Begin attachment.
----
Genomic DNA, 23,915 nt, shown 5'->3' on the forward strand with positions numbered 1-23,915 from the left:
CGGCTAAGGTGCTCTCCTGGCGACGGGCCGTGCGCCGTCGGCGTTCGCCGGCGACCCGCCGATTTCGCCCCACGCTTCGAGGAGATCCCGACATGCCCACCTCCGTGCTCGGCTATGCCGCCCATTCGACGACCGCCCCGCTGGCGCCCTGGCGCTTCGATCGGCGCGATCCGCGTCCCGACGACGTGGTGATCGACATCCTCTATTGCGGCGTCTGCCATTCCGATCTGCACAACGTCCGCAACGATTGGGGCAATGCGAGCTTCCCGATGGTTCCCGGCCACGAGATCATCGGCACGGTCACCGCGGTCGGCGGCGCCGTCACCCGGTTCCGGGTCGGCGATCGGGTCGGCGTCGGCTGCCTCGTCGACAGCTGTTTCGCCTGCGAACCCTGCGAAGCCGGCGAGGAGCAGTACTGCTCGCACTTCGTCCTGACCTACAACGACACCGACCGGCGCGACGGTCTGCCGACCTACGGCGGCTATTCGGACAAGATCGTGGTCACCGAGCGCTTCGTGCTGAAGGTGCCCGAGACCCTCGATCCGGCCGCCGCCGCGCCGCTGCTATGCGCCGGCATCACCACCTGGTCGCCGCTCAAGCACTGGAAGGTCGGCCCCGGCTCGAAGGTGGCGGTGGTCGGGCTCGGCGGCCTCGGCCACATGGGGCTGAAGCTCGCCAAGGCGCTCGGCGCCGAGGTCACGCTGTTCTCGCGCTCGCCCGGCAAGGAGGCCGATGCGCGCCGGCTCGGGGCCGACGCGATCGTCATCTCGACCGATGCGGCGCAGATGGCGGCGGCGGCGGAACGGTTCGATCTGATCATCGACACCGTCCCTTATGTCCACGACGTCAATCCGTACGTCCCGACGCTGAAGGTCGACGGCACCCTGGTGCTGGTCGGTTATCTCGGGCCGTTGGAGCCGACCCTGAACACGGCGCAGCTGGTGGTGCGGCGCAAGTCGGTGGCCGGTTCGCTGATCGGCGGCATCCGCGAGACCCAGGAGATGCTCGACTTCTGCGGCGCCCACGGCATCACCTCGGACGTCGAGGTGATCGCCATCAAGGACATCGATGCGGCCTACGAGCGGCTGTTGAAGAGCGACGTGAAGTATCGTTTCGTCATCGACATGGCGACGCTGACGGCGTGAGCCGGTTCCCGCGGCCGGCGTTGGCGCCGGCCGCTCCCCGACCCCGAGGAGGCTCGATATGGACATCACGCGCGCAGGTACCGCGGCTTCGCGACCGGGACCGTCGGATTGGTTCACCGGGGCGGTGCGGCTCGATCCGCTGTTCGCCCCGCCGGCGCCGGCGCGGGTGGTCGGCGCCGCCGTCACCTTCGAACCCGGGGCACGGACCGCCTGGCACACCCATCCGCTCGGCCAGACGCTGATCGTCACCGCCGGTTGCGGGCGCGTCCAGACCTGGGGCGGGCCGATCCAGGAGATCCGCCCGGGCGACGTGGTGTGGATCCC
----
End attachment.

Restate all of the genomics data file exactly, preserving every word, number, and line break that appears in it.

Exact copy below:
Genomic DNA, 23,915 nt, shown 5'->3' on the forward strand with positions numbered 1-23,915 from the left:
CGGCTAAGGTGCTCTCCTGGCGACGGGCCGTGCGCCGTCGGCGTTCGCCGGCGACCCGCCGATTTCGCCCCACGCTTCGAGGAGATCCCGACATGCCCACCTCCGTGCTCGGCTATGCCGCCCATTCGACGACCGCCCCGCTGGCGCCCTGGCGCTTCGATCGGCGCGATCCGCGTCCCGACGACGTGGTGATCGACATCCTCTATTGCGGCGTCTGCCATTCCGATCTGCACAACGTCCGCAACGATTGGGGCAATGCGAGCTTCCCGATGGTTCCCGGCCACGAGATCATCGGCACGGTCACCGCGGTCGGCGGCGCCGTCACCCGGTTCCGGGTCGGCGATCGGGTCGGCGTCGGCTGCCTCGTCGACAGCTGTTTCGCCTGCGAACCCTGCGAAGCCGGCGAGGAGCAGTACTGCTCGCACTTCGTCCTGACCTACAACGACACCGACCGGCGCGACGGTCTGCCGACCTACGGCGGCTATTCGGACAAGATCGTGGTCACCGAGCGCTTCGTGCTGAAGGTGCCCGAGACCCTCGATCCGGCCGCCGCCGCGCCGCTGCTATGCGCCGGCATCACCACCTGGTCGCCGCTCAAGCACTGGAAGGTCGGCCCCGGCTCGAAGGTGGCGGTGGTCGGGCTCGGCGGCCTCGGCCACATGGGGCTGAAGCTCGCCAAGGCGCTCGGCGCCGAGGTCACGCTGTTCTCGCGCTCGCCCGGCAAGGAGGCCGATGCGCGCCGGCTCGGGGCCGACGCGATCGTCATCTCGACCGATGCGGCGCAGATGGCGGCGGCGGCGGAACGGTTCGATCTGATCATCGACACCGTCCCTTATGTCCACGACGTCAATCCGTACGTCCCGACGCTGAAGGTCGACGGCACCCTGGTGCTGGTCGGTTATCTCGGGCCGTTGGAGCCGACCCTGAACACGGCGCAGCTGGTGGTGCGGCGCAAGTCGGTGGCCGGTTCGCTGATCGGCGGCATCCGCGAGACCCAGGAGATGCTCGACTTCTGCGGCGCCCACGGCATCACCTCGGACGTCGAGGTGATCGCCATCAAGGACATCGATGCGGCCTACGAGCGGCTGTTGAAGAGCGACGTGAAGTATCGTTTCGTCATCGACATGGCGACGCTGACGGCGTGAGCCGGTTCCCGCGGCCGGCGTTGGCGCCGGCCGCTCCCCGACCCCGAGGAGGCTCGATATGGACATCACGCGCGCAGGTACCGCGGCTTCGCGACCGGGACCGTCGGATTGGTTCACCGGGGCGGTGCGGCTCGATCCGCTGTTCGCCCCGCCGGCGCCGGCGCGGGTGGTCGGCGCCGCCGTCACCTTCGAACCCGGGGCACGGACCGCCTGGCACACCCATCCGCTCGGCCAGACGCTGATCGTCACCGCCGGTTGCGGGCGCGTCCAGACCTGGGGCGGGCCGATCCAGGAGATCCGCCCGGGCGACGTGGTGTGGATCCC